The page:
James Mwangi detailed the journey of African bank Equity Group Holdings – a banking conglomerate with the largest customer base on the African continent – to inaugurate the Dyson School’s new Our Business Is a Better World speaker series Sept. 22 in Warren Hall.
The Equity bank story originated in Kenya, where 20 years ago only 3.8 percent of its citizens had bank accounts, and only 13 percent of them were women. Equity took off by targeting women in Kenya, Mwangi said, and was built on a philosophy of “democratizing financial access … and using corporate infrastructure to do good for society.”
Founded in 1993, Equity’s “phase one” – the first 10 years of its business model – was defined by sustainability. Rebranding was crucial for Mwangi and the bank’s sustainable future. Rather than remain a secure place for people to keep money, Mwangi wondered aloud, “what if we branded ourselves, not just as a bank, but differentiated ourselves by the way we treat people ... that is being a human place to bank,” emphasizing respect for and the dignity of Equity’s customers.
In that first decade, Equity surged from 66th to 18th among Kenyan banks in terms of customer base and market capitalization.
In its second phase, Mwangi focused on financial inclusion by working closely with microbusinesses and small enterprises to encourage people to create their own wealth. By 2014, Equity ranked first among banks in Kenya.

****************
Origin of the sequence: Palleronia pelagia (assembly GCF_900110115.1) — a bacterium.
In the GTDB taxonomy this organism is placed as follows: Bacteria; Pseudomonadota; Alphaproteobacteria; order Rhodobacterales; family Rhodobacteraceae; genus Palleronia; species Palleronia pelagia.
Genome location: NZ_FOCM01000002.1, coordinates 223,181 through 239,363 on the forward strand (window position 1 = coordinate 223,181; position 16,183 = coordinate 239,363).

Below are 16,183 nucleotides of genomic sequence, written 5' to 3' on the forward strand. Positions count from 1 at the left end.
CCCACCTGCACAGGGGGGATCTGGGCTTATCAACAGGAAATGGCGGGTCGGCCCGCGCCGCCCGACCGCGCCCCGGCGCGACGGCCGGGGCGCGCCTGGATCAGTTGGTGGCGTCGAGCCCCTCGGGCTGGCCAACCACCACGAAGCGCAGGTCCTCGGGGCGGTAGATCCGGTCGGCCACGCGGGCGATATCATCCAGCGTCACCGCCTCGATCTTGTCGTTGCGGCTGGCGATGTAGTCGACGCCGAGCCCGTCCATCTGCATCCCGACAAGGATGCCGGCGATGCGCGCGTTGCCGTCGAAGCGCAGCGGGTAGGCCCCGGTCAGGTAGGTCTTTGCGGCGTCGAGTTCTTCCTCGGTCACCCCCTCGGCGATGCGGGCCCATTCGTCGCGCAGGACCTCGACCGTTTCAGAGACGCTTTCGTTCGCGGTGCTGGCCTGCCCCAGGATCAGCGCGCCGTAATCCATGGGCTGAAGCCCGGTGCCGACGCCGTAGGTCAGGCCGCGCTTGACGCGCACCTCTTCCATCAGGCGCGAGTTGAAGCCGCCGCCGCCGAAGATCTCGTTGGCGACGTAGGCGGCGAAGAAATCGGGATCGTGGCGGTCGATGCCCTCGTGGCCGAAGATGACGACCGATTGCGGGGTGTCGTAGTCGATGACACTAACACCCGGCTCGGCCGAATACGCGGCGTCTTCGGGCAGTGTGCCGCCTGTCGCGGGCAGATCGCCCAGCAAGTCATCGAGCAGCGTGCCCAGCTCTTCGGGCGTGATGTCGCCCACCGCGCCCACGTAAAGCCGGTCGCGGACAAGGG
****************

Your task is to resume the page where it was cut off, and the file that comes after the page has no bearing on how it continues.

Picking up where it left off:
In its third and current phase, Equity’s focus has shifted toward creating a greater social impact by expanding to six African countries, on its way to a dozen. When analyzing the massive growth, Mwangi said Equity had “touched the threshold of customers,” serving about 10 million people and reaching $4 billion U.S. in assets.
As a finance and social brand, Equity is not only increasing access to financial services, but also improving education in Kenya and other African nations. Equity offers scholarships and mentoring in leadership to impoverished youth and secondary and higher education students to foster the next generation of leaders. Mwangi also discussed Equitel, Equity’s mobile banking system, which is striving to reach nearly 60 percent of Africa to further transform African society.
Mwangi – the parent of a Dyson School student – said Equity is driven by its society-oriented “banking cause.” He was named EY Global Entrepreneur of the Year and Forbes Africa Person of the Year in 2012 and First Class Chief of the Order of the Burning Spear – the highest award given by the president of Kenya to a civilian.
Michelle Yang ’18 is a writer intern for the Cornell Chronicle.